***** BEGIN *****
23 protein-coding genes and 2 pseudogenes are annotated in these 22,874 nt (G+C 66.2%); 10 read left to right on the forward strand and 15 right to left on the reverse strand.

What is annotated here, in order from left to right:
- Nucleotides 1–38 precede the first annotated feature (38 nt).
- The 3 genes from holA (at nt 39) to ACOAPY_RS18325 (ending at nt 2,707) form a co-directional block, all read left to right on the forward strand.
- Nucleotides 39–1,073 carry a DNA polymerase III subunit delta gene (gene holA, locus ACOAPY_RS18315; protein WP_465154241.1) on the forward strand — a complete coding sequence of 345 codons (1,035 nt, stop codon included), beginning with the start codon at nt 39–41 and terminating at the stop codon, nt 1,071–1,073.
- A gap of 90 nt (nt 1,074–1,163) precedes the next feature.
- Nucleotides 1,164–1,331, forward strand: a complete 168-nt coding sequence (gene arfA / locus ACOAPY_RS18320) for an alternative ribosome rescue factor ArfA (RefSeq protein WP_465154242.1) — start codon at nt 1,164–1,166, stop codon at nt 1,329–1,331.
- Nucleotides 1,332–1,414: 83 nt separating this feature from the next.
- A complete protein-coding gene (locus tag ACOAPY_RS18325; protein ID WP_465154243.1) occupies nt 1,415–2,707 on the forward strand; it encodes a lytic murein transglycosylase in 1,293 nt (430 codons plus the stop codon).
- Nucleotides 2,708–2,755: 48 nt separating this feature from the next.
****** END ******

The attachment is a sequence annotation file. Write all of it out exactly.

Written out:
23 protein-coding genes and 2 pseudogenes are annotated in these 22,874 nt (G+C 66.2%); 10 read left to right on the forward strand and 15 right to left on the reverse strand.

What is annotated here, in order from left to right:
- Nucleotides 1–38 precede the first annotated feature (38 nt).
- The 3 genes from holA (at nt 39) to ACOAPY_RS18325 (ending at nt 2,707) form a co-directional block, all read left to right on the forward strand.
- Nucleotides 39–1,073 carry a DNA polymerase III subunit delta gene (gene holA, locus ACOAPY_RS18315; protein WP_465154241.1) on the forward strand — a complete coding sequence of 345 codons (1,035 nt, stop codon included), beginning with the start codon at nt 39–41 and terminating at the stop codon, nt 1,071–1,073.
- A gap of 90 nt (nt 1,074–1,163) precedes the next feature.
- Nucleotides 1,164–1,331, forward strand: a complete 168-nt coding sequence (gene arfA / locus ACOAPY_RS18320) for an alternative ribosome rescue factor ArfA (RefSeq protein WP_465154242.1) — start codon at nt 1,164–1,166, stop codon at nt 1,329–1,331.
- Nucleotides 1,332–1,414: 83 nt separating this feature from the next.
- A complete protein-coding gene (locus tag ACOAPY_RS18325; protein ID WP_465154243.1) occupies nt 1,415–2,707 on the forward strand; it encodes a lytic murein transglycosylase in 1,293 nt (430 codons plus the stop codon).
- Nucleotides 2,708–2,755: 48 nt separating this feature from the next.